Love in handwritten recipe cards

When my son was home for winter break (most amazing time spending time with him), we flipped through my 1990s Longaberger Recipe Basket, and I ran across my mom’s “Garden Vegetable Salad” recipe from, oh, probably the 1970s, written on cheap, unlined notebook paper from K-Mart. Her writing was fat, and curly and was my model for penmanship during my early years. She took great pride in her handwriting because she was left-handed. During elementary school, when students were learning to write, she twisted her left hand way up high and curled her knuckles around so that her hand was doing a 270 before the pen hit the paper. A teacher at the time told her she was doing it wrong and forced her to learn to write in the “from the pocket”-type position, like many right-handed people. I wonder how she felt about being told she was wrong to write like that. To be wrong for being who she was.

Here’s what that hand-written recipe does for me. It reminds me of a time in my mother’s life when things were somewhat peaceful in my home. My dad and she were not at the apex of their fighting, and my mother was not fully into the throes of deep depression. She loved cooking and baking and entertaining. She was usually nice to us kids. She still smiled, ate chips and ice cream in front of the forced-air furnace after working all night, sat with us on the sofa on weekends, tried basketball on the patio. Convinced my dad to take us out to a real restaurant after church. It reminds me of a time in my mother’s life when she still could live.

So the recipe for Bagel Appetizers reminds me of my cousin’s parties with her husband at the time, Dean. I adore her and look up to her; she was my model for all of my 20s as an amazing example of someone who expertly balances domestic and professional life. She loves both, but she is a rockstar executive and a rockstar recreational person at the same time.

The recipe for Caramel Corn takes me back to the moment in the tiny kitchen at Heather’s rental house in Puyallup, when we were still close, like sisters, enjoying learning how to be domestic with Martha Stewart as the instructor. Our kids were toddlers, and it felt so powerful to be so close to someone, raising our babies together.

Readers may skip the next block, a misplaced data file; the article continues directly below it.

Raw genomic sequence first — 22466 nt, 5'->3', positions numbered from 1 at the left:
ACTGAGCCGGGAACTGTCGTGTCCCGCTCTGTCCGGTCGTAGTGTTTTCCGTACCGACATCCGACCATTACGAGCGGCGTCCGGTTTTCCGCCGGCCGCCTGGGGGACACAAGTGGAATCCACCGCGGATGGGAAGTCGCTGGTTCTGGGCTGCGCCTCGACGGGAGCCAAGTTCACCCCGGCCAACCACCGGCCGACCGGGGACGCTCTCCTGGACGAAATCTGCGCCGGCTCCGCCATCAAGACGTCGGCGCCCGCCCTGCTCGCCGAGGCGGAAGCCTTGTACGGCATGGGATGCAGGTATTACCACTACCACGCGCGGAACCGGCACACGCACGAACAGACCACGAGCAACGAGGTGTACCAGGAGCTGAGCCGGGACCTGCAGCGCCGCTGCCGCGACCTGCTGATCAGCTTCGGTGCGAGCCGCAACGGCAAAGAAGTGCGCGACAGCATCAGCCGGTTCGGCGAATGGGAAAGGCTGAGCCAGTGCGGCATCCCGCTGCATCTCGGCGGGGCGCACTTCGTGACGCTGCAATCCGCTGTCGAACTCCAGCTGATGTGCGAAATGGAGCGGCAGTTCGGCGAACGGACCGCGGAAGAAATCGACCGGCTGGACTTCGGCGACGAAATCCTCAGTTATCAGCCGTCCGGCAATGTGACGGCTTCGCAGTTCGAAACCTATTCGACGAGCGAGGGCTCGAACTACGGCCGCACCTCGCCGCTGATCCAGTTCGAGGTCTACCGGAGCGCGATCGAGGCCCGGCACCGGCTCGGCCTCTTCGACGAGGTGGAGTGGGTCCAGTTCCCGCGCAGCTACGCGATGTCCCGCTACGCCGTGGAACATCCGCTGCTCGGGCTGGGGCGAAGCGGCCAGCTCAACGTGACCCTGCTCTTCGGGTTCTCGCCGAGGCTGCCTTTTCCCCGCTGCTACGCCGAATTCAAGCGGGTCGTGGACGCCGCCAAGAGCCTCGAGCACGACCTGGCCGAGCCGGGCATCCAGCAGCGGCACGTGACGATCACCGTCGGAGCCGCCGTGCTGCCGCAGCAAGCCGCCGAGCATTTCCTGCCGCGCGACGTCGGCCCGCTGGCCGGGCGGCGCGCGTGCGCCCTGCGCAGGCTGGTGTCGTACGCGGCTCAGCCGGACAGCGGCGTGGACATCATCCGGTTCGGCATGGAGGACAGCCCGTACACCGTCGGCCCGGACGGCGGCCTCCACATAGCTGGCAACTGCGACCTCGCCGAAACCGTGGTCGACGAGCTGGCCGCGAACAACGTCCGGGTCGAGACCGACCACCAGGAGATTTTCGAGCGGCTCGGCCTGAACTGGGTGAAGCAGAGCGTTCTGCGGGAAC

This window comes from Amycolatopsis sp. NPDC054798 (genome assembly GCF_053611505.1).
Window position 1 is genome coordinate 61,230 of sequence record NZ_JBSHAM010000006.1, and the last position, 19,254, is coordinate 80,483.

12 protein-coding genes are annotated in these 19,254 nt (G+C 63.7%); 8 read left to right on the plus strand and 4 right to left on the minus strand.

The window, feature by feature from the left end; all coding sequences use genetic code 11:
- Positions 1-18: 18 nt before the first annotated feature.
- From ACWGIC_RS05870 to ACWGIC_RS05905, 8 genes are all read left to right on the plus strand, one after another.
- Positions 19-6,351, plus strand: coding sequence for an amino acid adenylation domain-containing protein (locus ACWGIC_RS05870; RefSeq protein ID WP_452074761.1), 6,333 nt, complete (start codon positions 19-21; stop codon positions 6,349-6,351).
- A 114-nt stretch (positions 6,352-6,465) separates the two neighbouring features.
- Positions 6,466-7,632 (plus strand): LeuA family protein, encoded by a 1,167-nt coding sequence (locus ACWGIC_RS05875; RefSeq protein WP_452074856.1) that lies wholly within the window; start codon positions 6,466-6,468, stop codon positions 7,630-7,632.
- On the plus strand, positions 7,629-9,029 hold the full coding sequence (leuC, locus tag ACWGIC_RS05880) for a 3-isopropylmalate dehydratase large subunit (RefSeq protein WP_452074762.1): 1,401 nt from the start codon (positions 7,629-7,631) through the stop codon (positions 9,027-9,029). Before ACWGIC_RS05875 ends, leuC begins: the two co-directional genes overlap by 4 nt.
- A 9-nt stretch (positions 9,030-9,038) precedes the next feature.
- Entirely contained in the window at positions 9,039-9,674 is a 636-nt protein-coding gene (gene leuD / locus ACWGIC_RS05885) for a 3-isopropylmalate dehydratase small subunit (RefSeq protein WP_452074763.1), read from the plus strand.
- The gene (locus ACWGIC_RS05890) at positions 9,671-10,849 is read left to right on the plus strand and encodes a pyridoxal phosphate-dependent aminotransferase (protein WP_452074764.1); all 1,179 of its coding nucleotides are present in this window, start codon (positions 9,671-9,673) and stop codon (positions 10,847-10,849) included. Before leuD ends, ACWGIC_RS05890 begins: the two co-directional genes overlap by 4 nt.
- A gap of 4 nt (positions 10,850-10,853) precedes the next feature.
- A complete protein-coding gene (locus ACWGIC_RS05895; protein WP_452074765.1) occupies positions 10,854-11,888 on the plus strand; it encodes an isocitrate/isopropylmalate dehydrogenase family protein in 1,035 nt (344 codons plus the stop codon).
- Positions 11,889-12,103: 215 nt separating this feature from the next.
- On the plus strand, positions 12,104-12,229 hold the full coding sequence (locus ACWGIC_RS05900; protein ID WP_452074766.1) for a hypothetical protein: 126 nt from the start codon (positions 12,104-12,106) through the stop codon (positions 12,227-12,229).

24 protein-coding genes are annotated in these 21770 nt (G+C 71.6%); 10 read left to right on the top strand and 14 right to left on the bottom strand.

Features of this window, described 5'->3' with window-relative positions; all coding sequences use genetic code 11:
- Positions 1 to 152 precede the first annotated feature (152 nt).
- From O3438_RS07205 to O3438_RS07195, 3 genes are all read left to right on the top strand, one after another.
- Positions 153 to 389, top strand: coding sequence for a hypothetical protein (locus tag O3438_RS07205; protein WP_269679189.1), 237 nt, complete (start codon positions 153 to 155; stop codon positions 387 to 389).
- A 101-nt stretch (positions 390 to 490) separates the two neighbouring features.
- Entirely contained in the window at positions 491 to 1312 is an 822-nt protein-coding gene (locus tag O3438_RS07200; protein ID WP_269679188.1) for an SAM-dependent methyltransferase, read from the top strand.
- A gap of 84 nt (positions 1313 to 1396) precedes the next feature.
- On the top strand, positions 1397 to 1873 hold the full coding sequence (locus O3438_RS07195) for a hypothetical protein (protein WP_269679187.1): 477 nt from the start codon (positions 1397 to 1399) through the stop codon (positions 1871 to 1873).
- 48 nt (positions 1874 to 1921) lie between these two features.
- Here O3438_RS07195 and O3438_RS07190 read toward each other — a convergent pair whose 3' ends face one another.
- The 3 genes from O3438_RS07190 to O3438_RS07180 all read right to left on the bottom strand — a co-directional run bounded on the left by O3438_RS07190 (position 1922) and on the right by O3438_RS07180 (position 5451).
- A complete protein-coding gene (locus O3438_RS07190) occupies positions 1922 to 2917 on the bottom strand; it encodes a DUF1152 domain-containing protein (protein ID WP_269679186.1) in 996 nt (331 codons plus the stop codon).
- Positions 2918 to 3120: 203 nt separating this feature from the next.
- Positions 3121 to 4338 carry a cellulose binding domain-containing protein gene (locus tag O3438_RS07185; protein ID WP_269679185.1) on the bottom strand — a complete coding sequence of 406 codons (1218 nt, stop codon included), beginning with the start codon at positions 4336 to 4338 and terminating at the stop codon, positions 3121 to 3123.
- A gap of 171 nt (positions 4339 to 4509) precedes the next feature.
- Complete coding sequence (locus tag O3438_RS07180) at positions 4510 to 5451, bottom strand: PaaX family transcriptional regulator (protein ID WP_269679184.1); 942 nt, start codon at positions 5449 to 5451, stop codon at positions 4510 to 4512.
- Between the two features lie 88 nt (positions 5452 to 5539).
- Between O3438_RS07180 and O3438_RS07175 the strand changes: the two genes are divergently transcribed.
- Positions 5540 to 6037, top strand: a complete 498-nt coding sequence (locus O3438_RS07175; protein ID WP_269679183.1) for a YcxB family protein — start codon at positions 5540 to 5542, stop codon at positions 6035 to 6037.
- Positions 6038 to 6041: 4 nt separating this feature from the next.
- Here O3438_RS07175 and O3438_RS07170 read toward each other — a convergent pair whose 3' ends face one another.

And then there’s the recipe for Charlie’s Clam Chowder, the work of Charles Owen, my son’s great uncle, which places me in that moment in Charlie’s kitchen in Connecticut when my 18-month-old  son, his dad and I were on a road-trip throughout New England with my in-laws. Without the internet, I planned destinations, sights to see, bed and breakfasts, and shopping…it was a trip that Penny said she never would have done on her own. I still run across “Charlie’s Clam Chowder” in my recipe basket, and even though I have a couple of other versions of New England Clam Chowder that I enjoy as well, this is one I will never lose.

Here’s the rub:  I’ve become so attached to finding things online–browsing pinterest, searching for specific ingredients, restlessly  browsing menus on Food Network–that I didn’t need to keep track of recipes physically. I have online recipe boxes, word files and bookmarks for my favorite recipes. I have recipe books, and I love them, but they’re another possibly short-term source of my inspiration and cooking practice. I got to thinking, what will stick? How will I make it stick? When my son, in 40 years, remembers something I made, will he know how to make it? Will my writing take him back to a specific moment and place and feeling? Not if it’s an online compendium with no comments, notes of what we were doing at the time, hints for slowing the process in order to achieve rich, full flavor.

I have three New Year’s resolutions. First, when I create something new that people love, I will write it on a recipe card, if it’s not already, including the date, occasion and people enjoying the food. Second, I will transcribe onto recipe cards my best recipes as I make them throughout the year. Third, every time I make a recipe from a cookbook that turns out really well, I’m going to write on the recipe the date & occasion–what was going on at the time, how I am feeling, what’s up next. That’s what I have to leave for my family. That’s the journal that every woman throughout the time of written recording has managed to keep no matter what was going on. The work of passing along one’s food, soul and memories.

Life. It’s in hand-written recipes.


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